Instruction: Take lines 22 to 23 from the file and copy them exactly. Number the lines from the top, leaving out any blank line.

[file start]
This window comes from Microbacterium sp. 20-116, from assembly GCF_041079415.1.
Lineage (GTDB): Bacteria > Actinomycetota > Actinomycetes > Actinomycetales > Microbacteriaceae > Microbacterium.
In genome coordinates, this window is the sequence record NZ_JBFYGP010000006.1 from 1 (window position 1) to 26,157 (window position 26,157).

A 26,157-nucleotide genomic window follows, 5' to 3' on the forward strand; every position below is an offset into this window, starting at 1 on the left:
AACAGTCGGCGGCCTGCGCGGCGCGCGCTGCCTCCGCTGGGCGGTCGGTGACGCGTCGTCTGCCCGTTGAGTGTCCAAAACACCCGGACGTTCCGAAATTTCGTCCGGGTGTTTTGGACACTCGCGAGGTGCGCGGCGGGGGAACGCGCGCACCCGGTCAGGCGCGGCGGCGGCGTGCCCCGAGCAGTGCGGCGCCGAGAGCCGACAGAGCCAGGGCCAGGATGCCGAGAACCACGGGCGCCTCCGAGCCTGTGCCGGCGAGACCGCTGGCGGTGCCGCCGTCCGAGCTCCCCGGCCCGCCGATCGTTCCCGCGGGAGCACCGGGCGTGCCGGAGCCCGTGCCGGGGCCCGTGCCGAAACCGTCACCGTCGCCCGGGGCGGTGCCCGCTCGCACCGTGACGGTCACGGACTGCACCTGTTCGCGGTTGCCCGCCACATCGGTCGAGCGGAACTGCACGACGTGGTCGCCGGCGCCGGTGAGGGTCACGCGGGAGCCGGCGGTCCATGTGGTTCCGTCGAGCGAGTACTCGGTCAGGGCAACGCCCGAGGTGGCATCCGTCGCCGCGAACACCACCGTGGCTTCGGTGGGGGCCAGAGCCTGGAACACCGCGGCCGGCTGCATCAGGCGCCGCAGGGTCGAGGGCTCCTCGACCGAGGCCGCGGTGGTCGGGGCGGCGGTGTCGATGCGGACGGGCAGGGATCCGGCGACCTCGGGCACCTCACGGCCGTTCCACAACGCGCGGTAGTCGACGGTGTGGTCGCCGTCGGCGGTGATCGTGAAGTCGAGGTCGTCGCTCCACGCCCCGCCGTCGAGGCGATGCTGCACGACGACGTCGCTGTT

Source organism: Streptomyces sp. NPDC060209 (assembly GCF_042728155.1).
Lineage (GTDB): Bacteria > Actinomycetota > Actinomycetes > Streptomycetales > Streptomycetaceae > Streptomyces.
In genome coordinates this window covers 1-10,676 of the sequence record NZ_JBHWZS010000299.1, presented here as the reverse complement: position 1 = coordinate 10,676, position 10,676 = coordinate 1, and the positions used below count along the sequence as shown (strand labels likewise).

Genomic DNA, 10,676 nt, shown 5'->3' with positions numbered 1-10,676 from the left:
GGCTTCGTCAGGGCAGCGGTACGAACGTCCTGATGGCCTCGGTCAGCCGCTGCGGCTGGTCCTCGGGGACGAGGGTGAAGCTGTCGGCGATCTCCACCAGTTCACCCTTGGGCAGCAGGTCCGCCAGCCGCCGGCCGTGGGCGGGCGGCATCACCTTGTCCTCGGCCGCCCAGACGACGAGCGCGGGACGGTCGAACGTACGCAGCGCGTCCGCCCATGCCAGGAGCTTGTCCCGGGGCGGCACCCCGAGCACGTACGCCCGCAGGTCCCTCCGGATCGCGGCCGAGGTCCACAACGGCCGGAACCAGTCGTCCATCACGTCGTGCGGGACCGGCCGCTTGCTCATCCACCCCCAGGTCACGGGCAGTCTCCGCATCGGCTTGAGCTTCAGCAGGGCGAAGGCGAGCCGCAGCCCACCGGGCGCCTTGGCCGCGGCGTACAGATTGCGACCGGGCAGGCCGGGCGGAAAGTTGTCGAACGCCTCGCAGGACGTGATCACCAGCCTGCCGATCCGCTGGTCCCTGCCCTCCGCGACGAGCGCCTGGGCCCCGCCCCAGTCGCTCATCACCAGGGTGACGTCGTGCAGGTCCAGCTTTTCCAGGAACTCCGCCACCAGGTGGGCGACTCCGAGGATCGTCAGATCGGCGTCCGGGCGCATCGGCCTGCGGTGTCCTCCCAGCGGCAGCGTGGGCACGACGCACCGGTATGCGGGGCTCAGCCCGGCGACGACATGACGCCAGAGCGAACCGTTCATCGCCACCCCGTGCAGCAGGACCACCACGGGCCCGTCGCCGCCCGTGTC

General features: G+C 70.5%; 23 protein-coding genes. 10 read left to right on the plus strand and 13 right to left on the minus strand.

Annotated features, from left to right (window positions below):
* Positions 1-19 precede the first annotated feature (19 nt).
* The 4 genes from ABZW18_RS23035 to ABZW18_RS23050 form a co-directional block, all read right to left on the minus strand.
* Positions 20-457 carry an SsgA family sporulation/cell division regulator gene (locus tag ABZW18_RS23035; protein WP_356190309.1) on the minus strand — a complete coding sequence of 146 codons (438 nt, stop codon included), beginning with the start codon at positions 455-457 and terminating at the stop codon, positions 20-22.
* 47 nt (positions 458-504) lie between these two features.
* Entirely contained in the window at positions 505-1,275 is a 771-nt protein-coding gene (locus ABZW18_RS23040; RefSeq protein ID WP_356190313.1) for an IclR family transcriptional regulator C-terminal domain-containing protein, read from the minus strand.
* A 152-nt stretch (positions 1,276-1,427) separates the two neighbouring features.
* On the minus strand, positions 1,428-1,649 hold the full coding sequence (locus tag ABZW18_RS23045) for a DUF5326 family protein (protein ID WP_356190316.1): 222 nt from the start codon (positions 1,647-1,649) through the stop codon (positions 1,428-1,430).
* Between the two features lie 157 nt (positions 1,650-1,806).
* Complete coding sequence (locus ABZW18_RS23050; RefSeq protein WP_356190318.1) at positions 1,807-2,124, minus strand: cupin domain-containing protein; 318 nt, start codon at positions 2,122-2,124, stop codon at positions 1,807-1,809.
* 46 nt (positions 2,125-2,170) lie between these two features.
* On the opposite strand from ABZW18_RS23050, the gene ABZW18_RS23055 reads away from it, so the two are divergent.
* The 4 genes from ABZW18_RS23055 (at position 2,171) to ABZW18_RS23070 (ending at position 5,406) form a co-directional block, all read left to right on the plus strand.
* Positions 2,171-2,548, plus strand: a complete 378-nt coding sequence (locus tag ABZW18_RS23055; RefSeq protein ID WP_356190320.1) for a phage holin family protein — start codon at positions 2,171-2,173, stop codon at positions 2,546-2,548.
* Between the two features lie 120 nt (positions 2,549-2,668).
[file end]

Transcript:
* 46 nt (positions 2,125-2,170) lie between these two features.
* On the opposite strand from ABZW18_RS23050, the gene ABZW18_RS23055 reads away from it, so the two are divergent.